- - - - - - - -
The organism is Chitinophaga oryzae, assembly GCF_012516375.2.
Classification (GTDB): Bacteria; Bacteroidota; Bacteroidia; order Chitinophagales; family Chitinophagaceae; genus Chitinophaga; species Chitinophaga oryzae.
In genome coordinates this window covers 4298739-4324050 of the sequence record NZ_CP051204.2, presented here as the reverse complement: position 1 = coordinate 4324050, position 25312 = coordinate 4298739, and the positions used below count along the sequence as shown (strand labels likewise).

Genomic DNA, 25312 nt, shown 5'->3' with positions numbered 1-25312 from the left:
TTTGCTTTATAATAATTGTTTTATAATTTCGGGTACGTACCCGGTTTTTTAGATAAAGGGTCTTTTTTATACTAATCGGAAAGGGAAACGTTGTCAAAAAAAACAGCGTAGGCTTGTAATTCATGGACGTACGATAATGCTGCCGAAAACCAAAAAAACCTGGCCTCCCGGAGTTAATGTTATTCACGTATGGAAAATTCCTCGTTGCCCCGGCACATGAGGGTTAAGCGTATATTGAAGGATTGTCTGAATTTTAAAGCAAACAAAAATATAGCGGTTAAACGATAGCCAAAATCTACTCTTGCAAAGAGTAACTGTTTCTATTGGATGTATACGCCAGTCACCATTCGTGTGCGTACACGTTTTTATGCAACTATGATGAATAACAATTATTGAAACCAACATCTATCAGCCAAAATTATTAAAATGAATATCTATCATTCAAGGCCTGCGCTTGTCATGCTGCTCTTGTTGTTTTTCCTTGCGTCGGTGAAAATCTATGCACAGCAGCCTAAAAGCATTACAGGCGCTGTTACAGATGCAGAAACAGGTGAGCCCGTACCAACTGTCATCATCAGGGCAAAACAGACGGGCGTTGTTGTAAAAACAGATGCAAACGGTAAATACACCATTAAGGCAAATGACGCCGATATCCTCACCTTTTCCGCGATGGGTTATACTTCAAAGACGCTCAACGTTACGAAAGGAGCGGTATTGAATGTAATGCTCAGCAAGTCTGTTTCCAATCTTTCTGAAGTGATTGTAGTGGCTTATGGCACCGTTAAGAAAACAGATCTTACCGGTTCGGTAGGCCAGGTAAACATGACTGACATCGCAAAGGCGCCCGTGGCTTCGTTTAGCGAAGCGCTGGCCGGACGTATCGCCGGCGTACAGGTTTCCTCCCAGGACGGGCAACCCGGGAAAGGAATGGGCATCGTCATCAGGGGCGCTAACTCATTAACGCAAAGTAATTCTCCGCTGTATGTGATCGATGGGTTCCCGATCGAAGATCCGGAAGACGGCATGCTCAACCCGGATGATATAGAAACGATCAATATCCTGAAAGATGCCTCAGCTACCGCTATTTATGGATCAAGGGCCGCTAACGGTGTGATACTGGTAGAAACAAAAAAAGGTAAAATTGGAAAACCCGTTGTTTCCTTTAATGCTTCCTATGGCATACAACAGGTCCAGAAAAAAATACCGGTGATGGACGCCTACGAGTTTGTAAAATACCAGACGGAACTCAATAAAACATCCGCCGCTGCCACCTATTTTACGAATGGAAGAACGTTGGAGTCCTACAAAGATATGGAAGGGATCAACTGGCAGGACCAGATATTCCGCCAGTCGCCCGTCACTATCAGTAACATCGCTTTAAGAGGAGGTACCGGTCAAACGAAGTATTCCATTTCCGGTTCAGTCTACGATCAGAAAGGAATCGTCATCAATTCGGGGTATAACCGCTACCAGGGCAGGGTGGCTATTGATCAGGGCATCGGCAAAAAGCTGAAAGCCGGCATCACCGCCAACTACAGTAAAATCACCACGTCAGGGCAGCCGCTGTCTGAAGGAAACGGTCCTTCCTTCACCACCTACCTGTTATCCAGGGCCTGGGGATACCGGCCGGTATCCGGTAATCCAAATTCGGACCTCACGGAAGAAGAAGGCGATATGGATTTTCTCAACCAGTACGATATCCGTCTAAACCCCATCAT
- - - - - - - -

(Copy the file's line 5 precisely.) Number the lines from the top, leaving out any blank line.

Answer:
TTTGCTTTATAATAATTGTTTTATAATTTCGGGTACGTACCCGGTTTTTTAGATAAAGGGTCTTTTTTATACTAATCGGAAAGGGAAACGTTGTCAAAAAAAACAGCGTAGGCTTGTAATTCATGGACGTACGATAATGCTGCCGAAAACCAAAAAAACCTGGCCTCCCGGAGTTAATGTTATTCACGTATGGAAAATTCCTCGTTGCCCCGGCACATGAGGGTTAAGCGTATATTGAAGGATTGTCTGAATTTTAAAGCAAACAAAAATATAGCGGTTAAACGATAGCCAAAATCTACTCTTGCAAAGAGTAACTGTTTCTATTGGATGTATACGCCAGTCACCATTCGTGTGCGTACACGTTTTTATGCAACTATGATGAATAACAATTATTGAAACCAACATCTATCAGCCAAAATTATTAAAATGAATATCTATCATTCAAGGCCTGCGCTTGTCATGCTGCTCTTGTTGTTTTTCCTTGCGTCGGTGAAAATCTATGCACAGCAGCCTAAAAGCATTACAGGCGCTGTTACAGATGCAGAAACAGGTGAGCCCGTACCAACTGTCATCATCAGGGCAAAACAGACGGGCGTTGTTGTAAAAACAGATGCAAACGGTAAATACACCATTAAGGCAAATGACGCCGATATCCTCACCTTTTCCGCGATGGGTTATACTTCAAAGACGCTCAACGTTACGAAAGGAGCGGTATTGAATGTAATGCTCAGCAAGTCTGTTTCCAATCTTTCTGAAGTGATTGTAGTGGCTTATGGCACCGTTAAGAAAACAGATCTTACCGGTTCGGTAGGCCAGGTAAACATGACTGACATCGCAAAGGCGCCCGTGGCTTCGTTTAGCGAAGCGCTGGCCGGACGTATCGCCGGCGTACAGGTTTCCTCCCAGGACGGGCAACCCGGGAAAGGAATGGGCATCGTCATCAGGGGCGCTAACTCATTAACGCAAAGTAATTCTCCGCTGTATGTGATCGATGGGTTCCCGATCGAAGATCCGGAAGACGGCATGCTCAACCCGGATGATATAGAAACGATCAATATCCTGAAAGATGCCTCAGCTACCGCTATTTATGGATCAAGGGCCGCTAACGGTGTGATACTGGTAGAAACAAAAAAAGGTAAAATTGGAAAACCCGTTGTTTCCTTTAATGCTTCCTATGGCATACAACAGGTCCAGAAAAAAATACCGGTGATGGACGCCTACGAGTTTGTAAAATACCAGACGGAACTCAATAAAACATCCGCCGCTGCCACCTATTTTACGAATGGAAGAACGTTGGAGTCCTACAAAGATATGGAAGGGATCAACTGGCAGGACCAGATATTCCGCCAGTCGCCCGTCACTATCAGTAACATCGCTTTAAGAGGAGGTACCGGTCAAACGAAGTATTCCATTTCCGGTTCAGTCTACGATCAGAAAGGAATCGTCATCAATTCGGGGTATAACCGCTACCAGGGCAGGGTGGCTATTGATCAGGGCATCGGCAAAAAGCTGAAAGCCGGCATCACCGCCAACTACAGTAAAATCACCACGTCAGGGCAGCCGCTGTCTGAAGGAAACGGTCCTTCCTTCACCACCTACCTGTTATCCAGGGCCTGGGGATACCGGCCGGTATCCGGTAATCCAAATTCGGACCTCACGGAAGAAGAAGGCGATATGGATTTTCTCAACCAGTACGATATCCGTCTAAACCCCATCAT